Renovating Outdoor Athletic Facilities

Athletic coaches are famous for burning the midnight oil in an effort to find a competitive advantage. They study film, evaluate their team’s strengths and weaknesses and devise complex strategies — all in the name of being as informed as possible. Successfully renovating outdoor athletic facilities requires a similar level of preparation. Before you start a project, it is important to take the time and answer a few basic questions.

What Is the Largest Event Your Facility Will Host?
One of the most fundamental questions an owner must ask is, “How big do we want to be?” Many school districts expand outdoor athletic facilities with the goal of hosting sectional and regional playoffs, or even state championships. Before taking this approach, it is important to understand the requirements for hosting such events. Criteria will vary by sport and by state. However, they will generally involve the following elements: total number of seats, type of playing surface, press box size and proximity of fan parking. Lighting levels appropriate for broadcasting may also be a factor.

During the planning process, it is important to be realistic about the potential to host large events. Though state and regional competitions can be lucrative, the cost of building a facility to the desired specifications can often be a challenge. The extra expense must be weighed against the potential short- and long-term benefits.  

How Will Your Facility Be Used, and by Whom?
Football fields and stadiums are the most commonly renovated outdoor athletic facilities. However, while your largest draw may be the Friday night football game, it is crucial to consider the needs of all potential end users, including track and field athletes, soccer players, the marching band and local residents.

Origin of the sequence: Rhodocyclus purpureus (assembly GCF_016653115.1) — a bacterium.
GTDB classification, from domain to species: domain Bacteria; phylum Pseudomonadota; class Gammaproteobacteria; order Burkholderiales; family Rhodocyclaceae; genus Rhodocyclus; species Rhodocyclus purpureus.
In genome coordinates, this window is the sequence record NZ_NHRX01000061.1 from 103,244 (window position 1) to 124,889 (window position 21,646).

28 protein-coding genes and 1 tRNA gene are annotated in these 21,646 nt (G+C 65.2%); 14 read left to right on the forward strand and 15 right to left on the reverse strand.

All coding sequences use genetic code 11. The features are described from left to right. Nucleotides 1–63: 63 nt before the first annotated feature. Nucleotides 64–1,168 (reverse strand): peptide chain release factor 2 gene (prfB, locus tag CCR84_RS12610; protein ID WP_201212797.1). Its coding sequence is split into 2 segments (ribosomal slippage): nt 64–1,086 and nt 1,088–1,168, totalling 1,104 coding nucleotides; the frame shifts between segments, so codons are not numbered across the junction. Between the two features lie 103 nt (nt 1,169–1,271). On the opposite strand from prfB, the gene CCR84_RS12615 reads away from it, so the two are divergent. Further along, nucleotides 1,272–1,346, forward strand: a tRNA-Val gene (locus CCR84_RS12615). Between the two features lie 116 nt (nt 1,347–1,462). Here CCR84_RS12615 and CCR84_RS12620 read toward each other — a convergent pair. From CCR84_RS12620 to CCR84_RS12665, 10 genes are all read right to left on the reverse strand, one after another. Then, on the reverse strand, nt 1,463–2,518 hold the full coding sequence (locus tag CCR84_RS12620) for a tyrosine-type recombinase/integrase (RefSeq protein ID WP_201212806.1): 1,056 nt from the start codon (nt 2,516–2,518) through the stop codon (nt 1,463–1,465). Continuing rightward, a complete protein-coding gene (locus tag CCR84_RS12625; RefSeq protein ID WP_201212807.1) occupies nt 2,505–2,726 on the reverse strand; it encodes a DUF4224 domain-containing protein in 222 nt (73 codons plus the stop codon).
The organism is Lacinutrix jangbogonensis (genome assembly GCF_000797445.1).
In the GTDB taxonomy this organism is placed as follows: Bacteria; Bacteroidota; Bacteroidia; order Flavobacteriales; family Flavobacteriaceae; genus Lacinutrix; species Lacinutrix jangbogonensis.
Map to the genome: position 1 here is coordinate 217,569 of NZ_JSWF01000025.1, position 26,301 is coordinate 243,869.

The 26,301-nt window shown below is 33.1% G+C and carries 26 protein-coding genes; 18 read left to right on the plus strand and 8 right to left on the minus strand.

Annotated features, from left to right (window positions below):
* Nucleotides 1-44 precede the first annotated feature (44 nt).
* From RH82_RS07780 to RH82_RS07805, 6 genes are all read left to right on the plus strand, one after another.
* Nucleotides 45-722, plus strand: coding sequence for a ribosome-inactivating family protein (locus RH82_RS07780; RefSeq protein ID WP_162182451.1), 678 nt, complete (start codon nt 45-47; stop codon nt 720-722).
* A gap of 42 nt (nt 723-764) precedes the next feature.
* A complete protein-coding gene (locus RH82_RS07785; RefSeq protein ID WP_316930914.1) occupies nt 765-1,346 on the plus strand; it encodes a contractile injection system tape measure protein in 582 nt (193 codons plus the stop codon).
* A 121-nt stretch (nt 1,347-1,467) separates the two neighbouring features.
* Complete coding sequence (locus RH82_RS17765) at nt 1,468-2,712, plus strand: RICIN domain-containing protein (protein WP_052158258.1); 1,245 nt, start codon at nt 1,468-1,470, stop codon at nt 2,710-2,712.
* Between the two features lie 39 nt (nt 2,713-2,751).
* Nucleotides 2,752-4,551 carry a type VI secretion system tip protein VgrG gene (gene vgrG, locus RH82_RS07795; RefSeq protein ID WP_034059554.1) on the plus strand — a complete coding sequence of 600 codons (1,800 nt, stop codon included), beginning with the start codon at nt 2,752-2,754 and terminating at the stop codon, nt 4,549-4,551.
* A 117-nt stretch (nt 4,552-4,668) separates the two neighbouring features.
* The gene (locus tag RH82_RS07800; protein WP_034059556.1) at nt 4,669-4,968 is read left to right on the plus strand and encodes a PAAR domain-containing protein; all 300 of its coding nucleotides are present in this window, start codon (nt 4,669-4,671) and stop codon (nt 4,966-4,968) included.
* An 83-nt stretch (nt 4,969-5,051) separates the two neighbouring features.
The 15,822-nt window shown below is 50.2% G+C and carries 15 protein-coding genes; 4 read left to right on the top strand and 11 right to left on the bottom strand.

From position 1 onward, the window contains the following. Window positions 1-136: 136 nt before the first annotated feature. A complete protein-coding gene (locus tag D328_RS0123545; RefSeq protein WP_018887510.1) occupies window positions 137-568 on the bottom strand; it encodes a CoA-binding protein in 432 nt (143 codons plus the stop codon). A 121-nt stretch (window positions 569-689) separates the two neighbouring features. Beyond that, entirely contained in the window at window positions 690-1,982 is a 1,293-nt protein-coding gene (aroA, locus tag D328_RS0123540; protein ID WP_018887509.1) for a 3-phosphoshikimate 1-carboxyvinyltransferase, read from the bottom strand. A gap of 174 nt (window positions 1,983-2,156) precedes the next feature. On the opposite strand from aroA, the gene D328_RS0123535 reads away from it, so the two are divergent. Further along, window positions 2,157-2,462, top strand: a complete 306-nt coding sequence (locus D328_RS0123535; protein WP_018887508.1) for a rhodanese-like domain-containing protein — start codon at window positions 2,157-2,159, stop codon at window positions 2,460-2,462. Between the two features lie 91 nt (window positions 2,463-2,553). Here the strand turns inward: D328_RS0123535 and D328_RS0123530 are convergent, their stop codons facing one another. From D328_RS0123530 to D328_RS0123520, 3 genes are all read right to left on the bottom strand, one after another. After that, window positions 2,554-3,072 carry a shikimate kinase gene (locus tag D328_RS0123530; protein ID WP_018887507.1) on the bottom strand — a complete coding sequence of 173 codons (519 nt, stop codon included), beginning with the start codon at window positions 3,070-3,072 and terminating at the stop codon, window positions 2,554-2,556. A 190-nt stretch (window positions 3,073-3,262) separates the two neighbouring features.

When it comes to track and field, be sure to consider the technical specifications and regulations governing these events. The placement and orientation of the track and the individual field events will affect the playability and long-term maintenance of the facility. Using an in-fill synthetic field inside the track allows for improved grading and drainage options, and makes it easier to meet the stringent guidelines for competitive tracks.

For soccer teams, it is important to provide as much playing surface as possible. Remember to keep enough clear space on the sidelines for corner kicks and throw-ins. Although a popular approach is to color the football end zone with intense graphics, this can impact a soccer goalie’s ability to see the ball near the net. If a stadium is truly intended to be a multisport complex, the facility should anticipate the needs of all users.  

The marching band is an important, but sometimes overlooked, stakeholder. Consider proper placement of movable bleachers and the resulting impact on acoustics. Ease of access to and from the field, as well as to adjacent staging areas, is another concern. When selecting a field surface, keep in mind that in-fill synthetic turf can take the abuse of hundreds of marching feet. This allows the stadium to be used by the band for practice and competition.